Lenovo have just announced their earnings for Q1 2011, and in their statement they said something that I didn't consider to be true. They said they want to be leaders and focus on innovation, by being one of the first manufacturers to launch ultrabooks this year. That is fine, and even smart, but they shouldn't fool themselves into thinking they are actual leaders in the notebook market.
How can you be a leader when you're all *following* someone else? (in this case Apple). They are all being reactionary to Apple's moves and playing Apple's game. That's fine for us consumers, because we'll get more quality products from multiple manufacturers. But if they really want to be a "leader in innovation", they need to see what's next *after* this notebook paradigm, and start doing that right now.
What most of these companies do wrong is that they always "wait and see" until they can be "sure" there is a 500 million unit market. Until then they don't even try it. The problem with that is that by the time that new market gets to 500 million units, someone else (like the company pushing forward that market) is being considered the leader. So when they finally decide to enter the market, they realize there's not much room for them anymore, and everyone wants to buy from the one who built the market.
Apple didn't wait until 2012 to create slim Macbooks. They started doing them a few years ago, and they didn't have great sales at first, but now they do and they've learned a lot in the process, how to build them better, cheaper, etc. Plus, everyone else is following them, and the market will get huge, but they will remain the leader, because they built this market of ultra-slim notebooks, and now everyone else looks like a copycat.
Asus dominated the netbook market in the same way. They were the first to experiment (a lot) with them, even when only a few million people bought them in the first couple of years. And if they would pay more attention, they'll notice that Asus is once again showing them the way to the next notebook paradigm, which is ARM based notebooks, that are much cheaper than ultra-books but just as thin, last longer, and they even have a detachable tablet with touchscreen.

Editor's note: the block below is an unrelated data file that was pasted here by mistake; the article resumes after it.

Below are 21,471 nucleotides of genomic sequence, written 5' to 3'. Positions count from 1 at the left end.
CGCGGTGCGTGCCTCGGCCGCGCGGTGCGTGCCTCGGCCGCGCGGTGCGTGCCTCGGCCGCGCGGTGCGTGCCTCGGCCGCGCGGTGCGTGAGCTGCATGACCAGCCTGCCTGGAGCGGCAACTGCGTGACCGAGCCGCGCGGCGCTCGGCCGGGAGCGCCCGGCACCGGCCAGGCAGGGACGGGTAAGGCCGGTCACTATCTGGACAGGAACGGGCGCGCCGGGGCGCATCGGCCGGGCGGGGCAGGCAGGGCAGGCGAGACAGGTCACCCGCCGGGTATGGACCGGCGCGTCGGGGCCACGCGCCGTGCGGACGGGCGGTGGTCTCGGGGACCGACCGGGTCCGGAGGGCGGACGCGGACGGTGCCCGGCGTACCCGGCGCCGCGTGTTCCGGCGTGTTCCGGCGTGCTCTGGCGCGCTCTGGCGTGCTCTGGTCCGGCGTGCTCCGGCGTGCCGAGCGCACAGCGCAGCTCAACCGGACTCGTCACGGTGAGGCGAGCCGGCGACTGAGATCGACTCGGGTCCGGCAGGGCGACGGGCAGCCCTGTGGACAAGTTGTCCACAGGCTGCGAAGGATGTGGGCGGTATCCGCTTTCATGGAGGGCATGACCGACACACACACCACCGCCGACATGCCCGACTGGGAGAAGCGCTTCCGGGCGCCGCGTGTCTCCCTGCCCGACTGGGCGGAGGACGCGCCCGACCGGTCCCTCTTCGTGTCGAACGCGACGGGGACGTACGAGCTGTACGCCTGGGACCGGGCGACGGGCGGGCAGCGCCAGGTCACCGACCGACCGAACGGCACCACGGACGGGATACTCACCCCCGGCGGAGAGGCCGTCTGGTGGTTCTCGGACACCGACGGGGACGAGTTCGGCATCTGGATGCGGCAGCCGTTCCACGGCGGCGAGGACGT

If Lenovo and others want to be the leaders of this new market (which will also be huge in a few years), they should start making quad-core ARM notebooks – today. Don't wait until late 2012 or 2013 when Apple will do it, too (and they *will* do it), and then follow them. They won't sell a lot of them at first, but by the time Apple does it and Windows 8 for ARM arrives, they'll already have one year experience with them, and people will know them as one of the best manufacturers that can make good ARM computers.
They don't have to wait for Windows 8 at all, since Windows 8 for ARM won't have any legacy app support anyway, and will just from scratch just like Android for tablets is starting today. So make Transformer style notebooks with touchscreen, the way Asus is doing. Get your foot in the door of the ARM notebook market. The Transformer style devices will be the future for both notebooks and tablets. You get the best of both worlds with them.
Think of it as an evolution of the notebook, in the way that they become more portable and have better interaction when you detach the tablet from them, but also an evolution of the tablet – making the tablet a device that can also be used for productivity, not just for consumption, like most tablets are used right now, which is also the reason most people treat them as unnecessary luxury devices. The Transformer style notebook should help bridge the gap from luxury and necessity.
Most people don't need a tablet, but they need a notebook. Therefore if all these manufacturers will want to be part of this future in which tablets exist and current style notebooks won't (or at least not as much – think PC's), they'll have to transition to the Transformer style notebooks, right now, not 1 or 2 years after Apple does it, and then be called copy-cats once again. ARM chips are already becoming powerful enough. Check out this Tegra 3 browser benchmark video: